BT has today set-up a new division, known as OpenReach. They’ve been under pressure from some time from competitors and regulators to curb their monopolistic tendencies (they still own over 85% if the infrastructure in the UK). There has even been talk of splitting BT up – although OfCom has currently reject this.
BT’s response is OpenReach. A division that runs the copper in the ground, which will give equal access to BT Wholesale (who can sell it on with services to BT Retail and others) and non-BT operators in the local loop unbundling (LLU) game (such as Bulldog, Easynet etc). OpenReach (Don’t you find that Open seems to be BT’s buzzword – OpenWorld was first, perhaps BT Open will be next, then all their divisions will convert with the word Open tacked to it) will still be a division of BT Group (maybe now OpenGroup?) but will be run by the EAB (Equal Access Board) which is made up of both BT, and more importantly, non-BT people.
Smoke and mirrors
Though this is a look like a commendable approach, it may also be a huge gambit that BT are playing in order to keep everyone’s eye off their real game.
Ofcom (the Super Regulator) are under tremendous pressure to maintain a level telecoms playing field, this is added to by the UK government putting further pressure on them, as broadband is seen to be a key economic marker. This has made Ofcom wield a double-edged sword – forcing BT to maintain wholesale pricing on their ADSL services (i.e. not lower them), until there at least 1.5m unbundled lines in the UK.
At first glance this sounds like a good idea, as it gives the LLU operators a chance to launch their services without BT suddenly reacting and putting everyone out of business by massive wholesale price cuts. However, the other side of this is that there are 5m+ BT Wholesale customers (via broadband ISPs) out there now who won’t see massive price cuts.
What’s good for LLU is probably not so good (at least in the short term) for the majority of broadband users in the UK – and by implication the population of the UK.
OpenReach doesn’t help those users either, in fact it just adds another level of confusion.
BT’s competition now have to worry about what OpenReach are up to, and gives the opportunity for another several years of arguments and Ofcom intervention. While everyone’s arguing with each other (sadly not BT), they are taking their eye off BT’s long term plans. This is a big mistake, and if they don’t correct this, they won’t be in business in the future.
BT to a degree want this, they have teams of regulatory lawyers who, after long period of discussion, can agree to certain things and make life look lovely in one sentence, while tying things in red-tape in another. It’s well worth noting that BT have a bigger regulatory department than Ofcom have staff.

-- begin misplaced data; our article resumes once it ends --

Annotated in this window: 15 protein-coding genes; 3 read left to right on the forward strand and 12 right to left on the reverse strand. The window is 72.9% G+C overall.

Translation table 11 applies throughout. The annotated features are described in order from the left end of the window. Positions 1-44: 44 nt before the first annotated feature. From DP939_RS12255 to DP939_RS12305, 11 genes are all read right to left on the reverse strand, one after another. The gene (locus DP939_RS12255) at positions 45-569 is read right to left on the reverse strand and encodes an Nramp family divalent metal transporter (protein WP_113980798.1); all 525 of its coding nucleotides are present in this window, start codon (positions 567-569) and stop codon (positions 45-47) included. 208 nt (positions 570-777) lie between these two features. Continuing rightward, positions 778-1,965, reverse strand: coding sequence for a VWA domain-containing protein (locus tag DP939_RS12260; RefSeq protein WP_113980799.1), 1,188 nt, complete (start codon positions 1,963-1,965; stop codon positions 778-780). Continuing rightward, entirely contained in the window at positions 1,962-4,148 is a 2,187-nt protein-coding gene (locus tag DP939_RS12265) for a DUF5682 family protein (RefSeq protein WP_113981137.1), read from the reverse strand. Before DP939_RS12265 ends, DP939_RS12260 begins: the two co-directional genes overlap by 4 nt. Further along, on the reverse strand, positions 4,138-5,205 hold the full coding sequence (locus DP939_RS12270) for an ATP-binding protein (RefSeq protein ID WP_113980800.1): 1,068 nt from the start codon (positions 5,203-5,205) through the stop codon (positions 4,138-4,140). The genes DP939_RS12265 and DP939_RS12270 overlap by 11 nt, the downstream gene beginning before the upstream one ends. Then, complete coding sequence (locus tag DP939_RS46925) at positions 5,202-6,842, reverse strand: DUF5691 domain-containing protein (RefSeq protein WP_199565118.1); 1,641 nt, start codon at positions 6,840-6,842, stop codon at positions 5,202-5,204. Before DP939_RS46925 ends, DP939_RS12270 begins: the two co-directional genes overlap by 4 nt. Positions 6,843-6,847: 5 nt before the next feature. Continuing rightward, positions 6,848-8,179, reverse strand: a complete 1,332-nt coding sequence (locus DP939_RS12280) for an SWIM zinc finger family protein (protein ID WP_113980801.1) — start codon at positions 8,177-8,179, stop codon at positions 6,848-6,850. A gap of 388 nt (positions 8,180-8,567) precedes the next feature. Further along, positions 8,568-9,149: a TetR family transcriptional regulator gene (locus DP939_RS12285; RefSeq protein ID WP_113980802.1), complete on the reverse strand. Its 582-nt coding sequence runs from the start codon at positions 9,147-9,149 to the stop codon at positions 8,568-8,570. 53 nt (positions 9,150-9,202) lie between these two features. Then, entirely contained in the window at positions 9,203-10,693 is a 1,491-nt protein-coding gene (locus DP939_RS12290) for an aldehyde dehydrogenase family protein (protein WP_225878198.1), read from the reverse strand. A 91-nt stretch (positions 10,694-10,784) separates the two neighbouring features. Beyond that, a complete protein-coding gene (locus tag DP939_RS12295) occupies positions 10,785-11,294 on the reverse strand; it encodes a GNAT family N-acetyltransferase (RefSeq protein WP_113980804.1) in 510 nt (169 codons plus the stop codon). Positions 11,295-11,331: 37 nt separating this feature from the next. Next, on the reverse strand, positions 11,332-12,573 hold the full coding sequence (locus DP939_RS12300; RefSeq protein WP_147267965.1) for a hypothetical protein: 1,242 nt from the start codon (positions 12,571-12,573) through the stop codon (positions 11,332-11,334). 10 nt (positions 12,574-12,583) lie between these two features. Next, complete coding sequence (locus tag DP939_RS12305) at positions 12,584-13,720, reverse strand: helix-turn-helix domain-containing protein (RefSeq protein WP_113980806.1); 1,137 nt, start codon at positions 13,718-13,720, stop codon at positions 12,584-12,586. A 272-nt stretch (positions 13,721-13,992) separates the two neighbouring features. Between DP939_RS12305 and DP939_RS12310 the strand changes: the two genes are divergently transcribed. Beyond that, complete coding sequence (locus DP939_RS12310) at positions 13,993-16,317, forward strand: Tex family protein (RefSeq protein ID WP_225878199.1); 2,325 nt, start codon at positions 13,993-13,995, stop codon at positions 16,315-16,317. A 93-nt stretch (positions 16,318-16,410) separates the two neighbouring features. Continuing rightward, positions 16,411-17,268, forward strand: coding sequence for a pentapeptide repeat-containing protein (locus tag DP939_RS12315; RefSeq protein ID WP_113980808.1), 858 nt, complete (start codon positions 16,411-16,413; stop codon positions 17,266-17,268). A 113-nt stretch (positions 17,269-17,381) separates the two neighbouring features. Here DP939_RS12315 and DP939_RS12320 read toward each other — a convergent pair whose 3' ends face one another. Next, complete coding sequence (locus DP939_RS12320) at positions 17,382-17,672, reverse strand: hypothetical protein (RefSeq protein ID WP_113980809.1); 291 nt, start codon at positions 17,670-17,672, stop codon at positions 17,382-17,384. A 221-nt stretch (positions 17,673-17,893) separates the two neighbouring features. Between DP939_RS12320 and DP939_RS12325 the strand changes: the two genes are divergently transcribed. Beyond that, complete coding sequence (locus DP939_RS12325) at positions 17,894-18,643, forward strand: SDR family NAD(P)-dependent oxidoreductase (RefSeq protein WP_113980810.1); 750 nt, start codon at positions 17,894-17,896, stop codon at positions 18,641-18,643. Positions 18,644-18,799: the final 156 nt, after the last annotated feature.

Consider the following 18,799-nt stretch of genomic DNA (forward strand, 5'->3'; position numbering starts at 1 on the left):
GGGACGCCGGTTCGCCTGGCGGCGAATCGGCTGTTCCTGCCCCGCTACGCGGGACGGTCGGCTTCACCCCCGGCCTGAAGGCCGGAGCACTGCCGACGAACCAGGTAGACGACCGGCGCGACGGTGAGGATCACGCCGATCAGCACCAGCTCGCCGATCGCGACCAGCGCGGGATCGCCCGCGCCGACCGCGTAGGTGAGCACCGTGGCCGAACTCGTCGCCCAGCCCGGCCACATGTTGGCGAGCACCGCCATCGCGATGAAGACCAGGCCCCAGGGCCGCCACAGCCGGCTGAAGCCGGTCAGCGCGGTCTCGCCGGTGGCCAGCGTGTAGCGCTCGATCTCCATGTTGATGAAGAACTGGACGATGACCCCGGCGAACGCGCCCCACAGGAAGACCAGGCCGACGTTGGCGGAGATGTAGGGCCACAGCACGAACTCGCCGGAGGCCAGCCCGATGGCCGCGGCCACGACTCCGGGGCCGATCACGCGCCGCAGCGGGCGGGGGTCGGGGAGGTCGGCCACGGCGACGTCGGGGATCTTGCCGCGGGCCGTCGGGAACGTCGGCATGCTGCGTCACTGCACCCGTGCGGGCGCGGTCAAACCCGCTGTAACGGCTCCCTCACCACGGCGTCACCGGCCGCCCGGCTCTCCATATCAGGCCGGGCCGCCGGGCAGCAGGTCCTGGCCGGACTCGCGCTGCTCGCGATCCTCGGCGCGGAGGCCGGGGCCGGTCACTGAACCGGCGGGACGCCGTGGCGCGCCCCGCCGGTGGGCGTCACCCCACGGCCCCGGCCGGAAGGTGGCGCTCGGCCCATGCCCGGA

What’s to be done with LLU in the UK?
LLU operators are slowly gaining a foothold and launching innovative services, leaving BT to catch-up. Unfortunately there are less than 100,000 unbundled lines compared to BT’s 5m+ DSL customers and their 25m connected premises.
To make LLU economic, the operators are picking exchanges that have a high population density and the ‘right’ demographic – leading to all the operators tending to pick the same exchanges. There are 5,600 digital local exchanges (DLEs) in the UK, even an operator with a LOT of money is likely to target less than 1,000 of them, most seem to be averaging around 400.
The real boost to LLU that’s needed is co-operation. If all the non-BT operators pooled their resources and built a operator-neutral broadband network that any of them could run services over, they would end up with a network that would start to compete with BT’s. Telecoms operators and ISPs need to realise the real competition isn’t each other, but BT.
21CN, BT’s OpenReach killer?
In the medium term BT are rolling out their 21CN (21st Century Network) which links all of BT’s DLEs using IP. All phone calls become VoIP (voice over IP) and every home has a high speed broadband IP connection.
BT will also launch a range of services to go with their new IP only offering such as IPTV (Internet TV).
By 2009 BT expect to turn off the existing PSTN (public switched telephone network) and all of the UK will be running on the IP 21CN.
This will be great for consumers, potentially 24Mb/s broadband into every home, plug in a VoIP phone and it will just work, High Definition (HD) TV into every bedroom. The downside is it has the potential to put all of BT’s competition out of business in one fell swoop.
BT deregulated with VoIP
BT have been very clever. They’ve supported Ofcom in their views of not heavily regulating VoIP, allowing “new wave” VoIP providers to flourish without being burdened in regulatory red-tape.
Seems strange doesn’t it? Until you realise that when BT’s 21CN rolls-out, it will ALL be VoIP. Suddenly BT are free to do things with it that under the current telecoms environment they might face regulatory scrutiny.
Ofcom are then in a difficult position as they can’t make one rule for BT and another for everyone else. Their choice? They leave VoIP lightly regulated, or make it very regulated and make it difficult for all those new players.
BT OpenReach is a good start, is it too little too late?